Although opposed upright walls 12 and 14 are provided with four evenly spaced-apart slots 30 cut therein, it is understood that a greater or lesser number of slots may be cut in the sidewalls. In addition, the shape and size of the slots may be altered from that shown in the drawings. In a preferred embodiment, the lower edge of each slot 32 is spaced a substantial distance from the bottom of the container to preclude mud, dirt and the like entering the container as the container is dragged along in the field for picking produce. In such instances, the other set of opposed walls 16 and 18 is essentially free of any perforations or slots so as the container is dragged along by handles 42, mud does not enter into a container through container ends 16, 18. The purpose of slots 30 is to ventilate the container interior where the number, shape and size of slots is selected to provide optimum ventilation and, at the same time, optimum insulation of the cooled contents. In a preferred embodiment, the spacing between the slots is such that for example, when heads of lettuce are placed in the container, these slots are aligned with the areas of contact between the lettuce heads so that air may flow freely through the container. The number of slots is usually, however, kept to a minimum to provide insulation for the contained produce so that when the container is removed from the cooler, the rate at which the contained goods heat up is decreased.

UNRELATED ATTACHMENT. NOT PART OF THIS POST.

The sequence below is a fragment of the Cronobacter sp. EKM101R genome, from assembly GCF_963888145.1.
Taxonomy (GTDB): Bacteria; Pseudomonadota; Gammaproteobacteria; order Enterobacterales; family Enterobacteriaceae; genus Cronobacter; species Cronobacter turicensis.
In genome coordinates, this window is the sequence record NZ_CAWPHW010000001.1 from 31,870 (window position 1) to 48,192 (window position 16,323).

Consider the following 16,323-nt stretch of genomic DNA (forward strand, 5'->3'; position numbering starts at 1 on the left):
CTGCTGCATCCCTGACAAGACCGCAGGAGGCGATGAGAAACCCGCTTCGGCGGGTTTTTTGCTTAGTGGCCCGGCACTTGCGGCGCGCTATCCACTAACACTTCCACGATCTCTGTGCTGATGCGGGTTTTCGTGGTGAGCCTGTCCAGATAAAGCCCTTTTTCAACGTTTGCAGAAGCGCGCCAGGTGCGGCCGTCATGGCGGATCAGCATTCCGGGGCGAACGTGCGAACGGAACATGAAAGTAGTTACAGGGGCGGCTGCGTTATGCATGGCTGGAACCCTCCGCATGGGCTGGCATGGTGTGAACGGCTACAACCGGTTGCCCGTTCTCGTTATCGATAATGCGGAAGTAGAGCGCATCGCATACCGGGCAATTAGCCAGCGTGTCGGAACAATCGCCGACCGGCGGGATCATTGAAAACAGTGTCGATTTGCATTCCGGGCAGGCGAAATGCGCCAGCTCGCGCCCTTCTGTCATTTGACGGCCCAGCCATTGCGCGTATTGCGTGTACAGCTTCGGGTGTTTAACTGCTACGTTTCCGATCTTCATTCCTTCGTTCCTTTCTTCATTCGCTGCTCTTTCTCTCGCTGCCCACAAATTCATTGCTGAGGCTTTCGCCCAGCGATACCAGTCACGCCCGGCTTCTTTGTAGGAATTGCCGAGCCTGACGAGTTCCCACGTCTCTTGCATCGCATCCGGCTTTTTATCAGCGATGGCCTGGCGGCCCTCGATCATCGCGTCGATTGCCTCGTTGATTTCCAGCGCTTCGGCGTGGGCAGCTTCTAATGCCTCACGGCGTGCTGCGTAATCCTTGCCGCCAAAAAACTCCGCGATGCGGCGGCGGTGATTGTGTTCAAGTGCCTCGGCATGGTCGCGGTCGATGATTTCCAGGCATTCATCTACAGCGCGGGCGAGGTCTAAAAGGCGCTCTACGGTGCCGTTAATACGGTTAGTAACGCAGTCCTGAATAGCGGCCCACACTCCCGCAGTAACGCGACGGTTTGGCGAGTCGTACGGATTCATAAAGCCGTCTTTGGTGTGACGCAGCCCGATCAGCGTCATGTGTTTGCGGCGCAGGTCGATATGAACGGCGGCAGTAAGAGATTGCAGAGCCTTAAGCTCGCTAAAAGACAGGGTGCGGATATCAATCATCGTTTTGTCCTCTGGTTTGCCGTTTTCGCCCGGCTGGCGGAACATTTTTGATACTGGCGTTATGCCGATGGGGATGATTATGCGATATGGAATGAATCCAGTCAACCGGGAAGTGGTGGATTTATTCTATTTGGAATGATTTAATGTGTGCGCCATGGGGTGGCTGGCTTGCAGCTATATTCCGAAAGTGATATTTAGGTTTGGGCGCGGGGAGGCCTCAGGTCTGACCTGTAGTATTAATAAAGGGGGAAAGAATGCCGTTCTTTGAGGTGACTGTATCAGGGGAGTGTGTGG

A pair of opposed upright walls 16 and 18 are provided with inwardly projecting flutes 34 which extend upwardly from the bottom of a container and terminate near the top thereof as clearly shown in FIGS. 1 and 2. Each inwardly projecting flute 34 is tapered in an upward direction and is closed at the top to provide a support surface 36. In a preferred embodiment, the stacking guidance and engagement means is provided on support surface 36, generally designated at 38 and in the bottom of the container generally designated at 40.
Container upright walls 16 and 18 are provided with hand grip portions 42. No large openings are provided in the container near the hand grip portion so that insertion of the fingers into the container is prevented when the container is being manipulated. The upper edge of the container has a ledge portion 44 which is dropped down at 46 in the area of hand grip portion 42. Ledge portion 44 also drops down at 48 along a portion of walls 12 and 14. These lower portions of the ledge permit viewing into the container when like containers are stacked in the manner shown in FIG. 6.
The upright walls 16 and 18 are provided with card attachment means 50 which is adapted to receive a card by the provision of a perforation 52 with an upstanding post 54. These cards are readily displayed on the outer surfaces of the container to designate the type of contained goods and where the material is being shipped.
Beneath the hand grip portions 42, upright walls 16 and 18 each has respectively, an indented portion 56 and 58 which enhances structural strength of upright walls 16 and 18. In addition, the inwardly projecting flutes 34 add to the structural strength of the upright walls 16 and 18.
On the exterior of the container 10, integrally molded reinforcing ribs 60 and 62 are provided on upright walls 12, 14 and 16, 18 in the manner shown in FIG. 2. Ribs 62 are connected to upper ledge 48 by upright ribs 64. These external ribs substantially increase the structural strength of the upright walls 12 and 14 to increase the overall rigidity of the container to permit stacking of several containers. In addition, on upright walls 16 and 18, integrally molded reinforcing ribs 66 and 68 are provided to increase the structural rigidity of the hand grip portion 42 and of the upper portions of the walls 16 and 18. Projecting downwardly from ledge 44 are ribs 70 and 72 which are interconnected with the other ribs in the manner shown.